Mistake #1: Sealing with nasty goo.
Health consequences: Some of the worst contributors to indoor air pollution are those most often overlooked -- namely, the adhesives, sealants, and caulks that hold most of your house together, especially the bathroom. They're filled with additives, resins, and solvents, says Christi Graham, founder of Healthy Home Plans, a Mill Valley, California-based company that sells ready-made "green" architectural plans.
Remedy: Insist on adhesives marked "solvent-free," "low-VOC," or "earth-friendly," and avoid any that contain urethane. You'll find these at most home improvement stores and some hardware stores. (Graham recommends Titebond Solvent-free Construction Adhesive.)
For caulk, choose brands that emit only low levels of VOCs; anything below 100 grams per liter is okay. Graham suggests Window & Door Supercaulk by Liquid Nails or Acrylic Caulk with Silicone by OSI Sealants. (But ventilate the room for at least a week anyway.)
If you go with tile, the mortars and grouts made with portland cement contain few volatile chemicals, but they still may have a strong odor and create a lot of dust during mixing. Make sure there's good ventilation during the installation and, if you're doing the job yourself, wear a respirator.
Mistake #2: Choosing vinyl flooring.
Health consequences: It's inexpensive and available just about everywhere, but flexible vinyl flooring has several counts against it, starting from the moment it's made. The manufacturing process requires vinyl chloride gas, a carcinogen, and releases dioxins, which are linked to cancer and hormonal disruption. Once in your house, the flooring releases phthalate, another troublesome chemical that can disrupt hormones. And a 1999 study in the American Journal of Public Health linked vinyl flooring with asthma in babies and toddlers.
Remedy: Consider ceramic tile or sealed cork. Or go for natural linoleum, which is made from sawdust, cork, linseed oil, flax, pine resins, and jute. The material mends itself (if say, you were to drop a razor) and because the coloring goes all the way through, wear doesn't show. As a nice bonus, the oil acts as a natural bactericide. While linoleum may cost twice as much as vinyl, it lasts much longer.
Linoleum does emit linseed oil fumes for a while after it's installed, so test a sample first to be sure you aren't sensitive to it. The edges can soak up moisture, too, so install it carefully. Caulk the edge where it meets the shower or tub.
Mistake #3: Keeping your old water-guzzling toilet.
Health consequences: This is another instance where sticking with the old standby won't harm your health -- but isn't so good for the planet. Besides, water costs money.
Remedy: Choose a low-flow model. Most new toilets fit the bill, so it should be easy to find one you like. Gottfried is quite proud of his two-button, dual-flush models from Australia. The sleek new Caromas use as little as 0.8 gallons, while 20-year-old clunkers use four times as much. More cost-conscious folks may want to go with Toto low-flow units. They're more effective than most other U.S.-made choices, and if you shop around, the prices can be quite competitive.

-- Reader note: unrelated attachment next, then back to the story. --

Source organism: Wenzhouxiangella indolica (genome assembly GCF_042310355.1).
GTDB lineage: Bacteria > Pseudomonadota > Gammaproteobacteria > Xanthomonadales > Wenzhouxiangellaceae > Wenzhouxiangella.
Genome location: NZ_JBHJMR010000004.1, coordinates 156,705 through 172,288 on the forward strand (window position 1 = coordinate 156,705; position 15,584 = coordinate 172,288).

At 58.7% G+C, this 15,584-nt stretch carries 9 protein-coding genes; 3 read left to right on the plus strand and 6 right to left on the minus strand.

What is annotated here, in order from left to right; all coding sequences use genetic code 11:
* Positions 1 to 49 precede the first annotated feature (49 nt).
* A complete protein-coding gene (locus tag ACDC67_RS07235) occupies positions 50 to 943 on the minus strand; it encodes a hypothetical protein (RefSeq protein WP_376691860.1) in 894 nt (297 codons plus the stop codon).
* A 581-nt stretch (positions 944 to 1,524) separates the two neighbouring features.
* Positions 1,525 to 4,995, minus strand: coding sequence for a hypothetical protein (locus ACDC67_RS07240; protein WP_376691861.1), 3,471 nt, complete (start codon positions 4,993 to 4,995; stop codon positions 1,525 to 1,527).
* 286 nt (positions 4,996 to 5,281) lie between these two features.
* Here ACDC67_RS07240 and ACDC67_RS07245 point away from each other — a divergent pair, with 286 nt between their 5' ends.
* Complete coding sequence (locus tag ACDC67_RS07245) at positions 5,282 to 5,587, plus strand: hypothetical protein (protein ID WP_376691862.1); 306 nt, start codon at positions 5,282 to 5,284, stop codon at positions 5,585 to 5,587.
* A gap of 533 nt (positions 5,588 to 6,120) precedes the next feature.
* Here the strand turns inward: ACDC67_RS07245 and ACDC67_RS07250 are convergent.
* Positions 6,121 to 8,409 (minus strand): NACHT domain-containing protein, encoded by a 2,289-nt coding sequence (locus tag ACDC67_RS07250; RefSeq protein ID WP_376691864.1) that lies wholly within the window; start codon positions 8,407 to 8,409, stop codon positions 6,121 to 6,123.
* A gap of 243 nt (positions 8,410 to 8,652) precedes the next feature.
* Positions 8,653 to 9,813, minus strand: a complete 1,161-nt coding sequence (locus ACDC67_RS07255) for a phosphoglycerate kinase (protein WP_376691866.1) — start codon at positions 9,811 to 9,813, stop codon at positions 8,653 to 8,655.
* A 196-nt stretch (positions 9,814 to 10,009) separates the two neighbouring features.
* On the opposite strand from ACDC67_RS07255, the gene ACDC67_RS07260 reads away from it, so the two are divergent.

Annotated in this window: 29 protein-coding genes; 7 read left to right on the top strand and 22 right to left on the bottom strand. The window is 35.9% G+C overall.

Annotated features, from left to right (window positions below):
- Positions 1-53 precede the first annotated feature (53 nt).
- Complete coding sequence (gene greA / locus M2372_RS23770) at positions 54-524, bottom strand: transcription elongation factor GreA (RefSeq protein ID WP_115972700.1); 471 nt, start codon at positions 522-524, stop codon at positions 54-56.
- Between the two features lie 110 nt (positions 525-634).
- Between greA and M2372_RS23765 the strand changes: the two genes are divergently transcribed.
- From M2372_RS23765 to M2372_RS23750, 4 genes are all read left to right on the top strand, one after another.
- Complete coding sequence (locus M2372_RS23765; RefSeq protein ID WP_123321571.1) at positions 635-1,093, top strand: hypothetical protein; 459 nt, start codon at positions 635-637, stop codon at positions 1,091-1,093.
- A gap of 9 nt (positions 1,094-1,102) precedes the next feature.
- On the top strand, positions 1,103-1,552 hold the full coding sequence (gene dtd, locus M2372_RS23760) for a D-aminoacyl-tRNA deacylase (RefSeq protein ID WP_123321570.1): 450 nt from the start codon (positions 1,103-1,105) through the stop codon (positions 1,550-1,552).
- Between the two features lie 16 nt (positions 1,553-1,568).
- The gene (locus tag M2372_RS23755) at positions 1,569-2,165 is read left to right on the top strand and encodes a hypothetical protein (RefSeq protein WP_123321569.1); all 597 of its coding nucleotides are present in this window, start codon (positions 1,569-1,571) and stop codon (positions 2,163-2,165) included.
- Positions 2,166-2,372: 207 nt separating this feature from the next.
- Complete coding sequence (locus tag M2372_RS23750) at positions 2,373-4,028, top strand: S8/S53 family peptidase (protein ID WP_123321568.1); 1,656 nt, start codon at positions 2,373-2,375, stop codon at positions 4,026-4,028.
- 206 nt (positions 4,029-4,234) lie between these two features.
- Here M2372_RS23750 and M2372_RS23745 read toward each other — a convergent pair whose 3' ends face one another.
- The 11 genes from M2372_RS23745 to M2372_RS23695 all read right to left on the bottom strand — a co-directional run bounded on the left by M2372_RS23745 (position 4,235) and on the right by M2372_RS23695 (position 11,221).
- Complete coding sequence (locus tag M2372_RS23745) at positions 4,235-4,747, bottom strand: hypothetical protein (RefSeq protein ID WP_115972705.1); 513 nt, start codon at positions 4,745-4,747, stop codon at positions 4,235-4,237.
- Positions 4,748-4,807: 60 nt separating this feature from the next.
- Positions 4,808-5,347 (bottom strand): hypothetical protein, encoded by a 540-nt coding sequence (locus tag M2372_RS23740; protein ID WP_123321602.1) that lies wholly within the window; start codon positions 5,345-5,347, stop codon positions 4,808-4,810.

Mistake #1: Carpeting with chemicals.
Health consequences: As comfy as it may seem, a carpet isn't the best choice for the rooms you sleep in. That's because wall-to-wall floor coverings are usually chock-full of compounds that will give off gases for three to five years. Your typical synthetic carpet contains about 120 volatile chemicals, according to Graham, and many are neurotoxins.
Carpets also collect dust mites and dander, other impediments to easy breathing. If you decide a carpet is essential, then air it out in a warehouse or a garage for several weeks first, she suggests.
Remedy: Bamboo flooring, cork, or hardwood with a throw rug are all great alternatives. If you're absolutely set on carpet, go for wool or cotton with no glue on the back. Ask for a natural pad and backing, and make sure that no insecticide or mothproofing has been added.
Or you can apply a product that seals in the gases, like Carpet Seal, available at afmsafecoat.com. (This also makes carpet more resistant to stains.)
One manufacturer to consider is Earth Weave Carpet Mills, which makes a biodegradable wool carpet. (Wool is, however, more expensive.)
Mistake #2: Insulating the wrong way.
Health consequences: Insulation is often made of fiberglass. "Over the years, the material can lose its structure, making long, microscopically thin shards," Graham says. The problem is that these microfibers can migrate out of the walls and ceiling and be blown about the house through the forced-air system. Fiberglass may contain formaldehyde as a binder, as well.